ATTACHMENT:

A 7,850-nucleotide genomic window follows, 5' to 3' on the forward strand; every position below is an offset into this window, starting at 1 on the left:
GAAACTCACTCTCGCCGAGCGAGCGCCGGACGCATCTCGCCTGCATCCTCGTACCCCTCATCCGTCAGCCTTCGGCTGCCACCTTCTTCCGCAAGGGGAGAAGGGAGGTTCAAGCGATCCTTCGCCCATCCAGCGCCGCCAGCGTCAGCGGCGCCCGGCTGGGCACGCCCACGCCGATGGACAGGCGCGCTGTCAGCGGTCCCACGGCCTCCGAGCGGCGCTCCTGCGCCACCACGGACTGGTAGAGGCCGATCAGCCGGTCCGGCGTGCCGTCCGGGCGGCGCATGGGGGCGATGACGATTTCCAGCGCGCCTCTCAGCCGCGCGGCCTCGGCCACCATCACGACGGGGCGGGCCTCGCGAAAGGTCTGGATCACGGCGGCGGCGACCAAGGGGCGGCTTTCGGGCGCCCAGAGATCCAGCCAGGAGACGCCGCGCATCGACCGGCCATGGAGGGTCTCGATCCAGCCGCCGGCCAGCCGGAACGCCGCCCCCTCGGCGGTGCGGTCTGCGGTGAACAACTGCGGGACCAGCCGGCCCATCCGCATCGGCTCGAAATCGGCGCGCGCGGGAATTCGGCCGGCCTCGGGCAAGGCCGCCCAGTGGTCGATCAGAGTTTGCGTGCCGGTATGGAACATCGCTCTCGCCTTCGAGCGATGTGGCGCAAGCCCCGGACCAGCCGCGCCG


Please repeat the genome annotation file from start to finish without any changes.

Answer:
A 7,850-nucleotide genomic window follows, 5' to 3' on the forward strand; every position below is an offset into this window, starting at 1 on the left:
GAAACTCACTCTCGCCGAGCGAGCGCCGGACGCATCTCGCCTGCATCCTCGTACCCCTCATCCGTCAGCCTTCGGCTGCCACCTTCTTCCGCAAGGGGAGAAGGGAGGTTCAAGCGATCCTTCGCCCATCCAGCGCCGCCAGCGTCAGCGGCGCCCGGCTGGGCACGCCCACGCCGATGGACAGGCGCGCTGTCAGCGGTCCCACGGCCTCCGAGCGGCGCTCCTGCGCCACCACGGACTGGTAGAGGCCGATCAGCCGGTCCGGCGTGCCGTCCGGGCGGCGCATGGGGGCGATGACGATTTCCAGCGCGCCTCTCAGCCGCGCGGCCTCGGCCACCATCACGACGGGGCGGGCCTCGCGAAAGGTCTGGATCACGGCGGCGGCGACCAAGGGGCGGCTTTCGGGCGCCCAGAGATCCAGCCAGGAGACGCCGCGCATCGACCGGCCATGGAGGGTCTCGATCCAGCCGCCGGCCAGCCGGAACGCCGCCCCCTCGGCGGTGCGGTCTGCGGTGAACAACTGCGGGACCAGCCGGCCCATCCGCATCGGCTCGAAATCGGCGCGCGCGGGAATTCGGCCGGCCTCGGGCAAGGCCGCCCAGTGGTCGATCAGAGTTTGCGTGCCGGTATGGAACATCGCTCTCGCCTTCGAGCGATGTGGCGCAAGCCCCGGACCAGCCGCGCCG